Inside the posh Palm Springs restaurant a portrait of a Lord greets you, and you sit at a two-person table adjoining a wall that is actually too large and the seat too low, so that you feel really really small and too close to the old lady sitting at the giant round table of old folks and you try to be very gentle as you describe this but you’re so tired because of the long drive, the check-in to the hotel that looked stylish online but is really just an outpost in the desert, outside of what the locals consider acceptable, and you can’t believe you drove out from the city for that hotel, for this restaurant and your wife is mad at you for having dragged her there and so you say you’re sick and leave
and the valet guy is eyeing you now for the restless madman you are and you can’t wait to get back to the hotel in Desert Hot Springs which is considered the other side of the tracks by the locals out here but you thought you were just getting a good deal and even the hotel front desk attendant hates DHS, what they call it, and yet is content to live in her little desert enclave because when you mentioned the famous restaurant, which you now know is disproportionally full of very old people the attendant had never heard of the restaurant despite the fact it’s featured on the front page of the hardcover Dining Palm Springs magazine in your room and now you’re back in that same hotel room and your wife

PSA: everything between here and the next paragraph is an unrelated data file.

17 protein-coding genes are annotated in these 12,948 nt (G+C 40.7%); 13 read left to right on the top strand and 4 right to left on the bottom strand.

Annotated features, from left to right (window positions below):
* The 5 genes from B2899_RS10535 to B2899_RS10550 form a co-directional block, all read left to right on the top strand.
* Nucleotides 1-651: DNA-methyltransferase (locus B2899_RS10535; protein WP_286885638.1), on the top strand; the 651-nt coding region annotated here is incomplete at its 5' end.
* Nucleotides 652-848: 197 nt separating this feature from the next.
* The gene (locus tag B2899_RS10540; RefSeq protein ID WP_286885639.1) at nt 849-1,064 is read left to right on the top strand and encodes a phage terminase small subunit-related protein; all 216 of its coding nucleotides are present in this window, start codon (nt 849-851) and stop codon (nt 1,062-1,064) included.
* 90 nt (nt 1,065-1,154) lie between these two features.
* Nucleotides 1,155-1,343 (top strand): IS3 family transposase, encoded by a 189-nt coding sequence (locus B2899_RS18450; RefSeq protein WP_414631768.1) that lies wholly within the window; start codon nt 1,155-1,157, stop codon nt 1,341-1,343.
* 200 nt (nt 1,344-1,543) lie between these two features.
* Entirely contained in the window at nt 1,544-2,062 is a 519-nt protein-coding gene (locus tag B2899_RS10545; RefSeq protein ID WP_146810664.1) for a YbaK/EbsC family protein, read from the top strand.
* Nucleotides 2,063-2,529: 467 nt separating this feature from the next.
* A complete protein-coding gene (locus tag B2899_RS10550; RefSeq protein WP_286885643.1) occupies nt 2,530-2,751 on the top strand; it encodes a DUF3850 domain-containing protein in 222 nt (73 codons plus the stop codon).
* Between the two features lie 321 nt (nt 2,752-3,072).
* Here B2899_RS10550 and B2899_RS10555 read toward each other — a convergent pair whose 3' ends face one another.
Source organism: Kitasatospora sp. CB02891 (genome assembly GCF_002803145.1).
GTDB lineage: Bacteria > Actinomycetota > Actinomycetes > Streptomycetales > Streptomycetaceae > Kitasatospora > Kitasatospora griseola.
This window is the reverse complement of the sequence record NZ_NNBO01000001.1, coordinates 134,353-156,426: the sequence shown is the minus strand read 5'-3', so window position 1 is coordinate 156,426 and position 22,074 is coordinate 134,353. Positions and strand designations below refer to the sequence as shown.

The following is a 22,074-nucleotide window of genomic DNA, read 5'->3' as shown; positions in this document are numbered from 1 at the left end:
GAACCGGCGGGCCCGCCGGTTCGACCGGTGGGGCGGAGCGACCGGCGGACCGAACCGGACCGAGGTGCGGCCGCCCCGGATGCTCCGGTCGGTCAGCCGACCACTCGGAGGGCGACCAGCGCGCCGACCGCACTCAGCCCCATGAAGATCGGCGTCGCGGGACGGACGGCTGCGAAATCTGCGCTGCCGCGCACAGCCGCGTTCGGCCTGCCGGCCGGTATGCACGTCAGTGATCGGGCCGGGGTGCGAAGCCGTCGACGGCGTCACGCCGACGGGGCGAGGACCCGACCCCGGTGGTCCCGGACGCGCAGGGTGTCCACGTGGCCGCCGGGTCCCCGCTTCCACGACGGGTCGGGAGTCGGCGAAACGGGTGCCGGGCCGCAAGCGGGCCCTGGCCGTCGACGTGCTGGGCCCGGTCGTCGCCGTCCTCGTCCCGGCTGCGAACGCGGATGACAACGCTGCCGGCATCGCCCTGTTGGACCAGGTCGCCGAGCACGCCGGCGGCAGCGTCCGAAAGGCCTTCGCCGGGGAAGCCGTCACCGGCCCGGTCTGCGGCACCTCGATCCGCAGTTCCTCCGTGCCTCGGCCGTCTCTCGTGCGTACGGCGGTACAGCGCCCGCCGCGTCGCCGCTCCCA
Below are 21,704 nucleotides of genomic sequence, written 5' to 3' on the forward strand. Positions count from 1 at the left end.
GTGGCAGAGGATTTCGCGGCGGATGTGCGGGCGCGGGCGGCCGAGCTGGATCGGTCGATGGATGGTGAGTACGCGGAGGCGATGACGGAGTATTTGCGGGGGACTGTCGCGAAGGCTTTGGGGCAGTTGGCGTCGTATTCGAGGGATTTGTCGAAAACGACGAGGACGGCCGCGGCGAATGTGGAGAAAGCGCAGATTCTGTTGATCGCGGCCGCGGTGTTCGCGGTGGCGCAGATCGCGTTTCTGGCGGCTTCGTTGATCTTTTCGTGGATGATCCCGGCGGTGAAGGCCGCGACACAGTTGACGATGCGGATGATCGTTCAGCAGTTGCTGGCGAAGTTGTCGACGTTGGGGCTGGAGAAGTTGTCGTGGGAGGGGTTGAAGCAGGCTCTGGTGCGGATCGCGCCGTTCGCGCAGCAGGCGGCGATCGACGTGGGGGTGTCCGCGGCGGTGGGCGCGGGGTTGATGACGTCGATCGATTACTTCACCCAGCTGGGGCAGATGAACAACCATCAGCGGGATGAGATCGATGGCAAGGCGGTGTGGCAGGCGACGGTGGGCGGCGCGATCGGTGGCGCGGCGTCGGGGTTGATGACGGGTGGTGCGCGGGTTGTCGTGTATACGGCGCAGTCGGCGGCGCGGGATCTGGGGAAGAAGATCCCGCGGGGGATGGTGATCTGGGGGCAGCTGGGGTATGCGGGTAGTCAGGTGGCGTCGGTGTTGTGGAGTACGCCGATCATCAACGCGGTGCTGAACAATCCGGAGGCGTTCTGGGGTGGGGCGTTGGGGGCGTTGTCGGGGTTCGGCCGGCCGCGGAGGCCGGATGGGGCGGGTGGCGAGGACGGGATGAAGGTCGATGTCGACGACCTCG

and you are having one of those end-of-marriage fights that could go either way the type of fight that either ends it or makes it better, you say she needs to communicate more and she says you need to stop overreacting and it won’t be until you finally drive back home to the city plus one more agonizing day afterwards that you learn it was one of those make-it-better fights and you breathe a sigh of relief and you write this poem and you’re happy you have the poem- writing thing to rely on and your wife to be with and your Los Angeles large and stupid and terrifying as it is.
Alejandro Escudé’s first book of poems, My Earthbound Eye, was published in September 2013. He holds a master’s degree in creative writing from UC Davis and teaches English. Originally from Argentina, Alejandro lives in Los Angeles with his wife and two children. Find more at alejandroescude.com.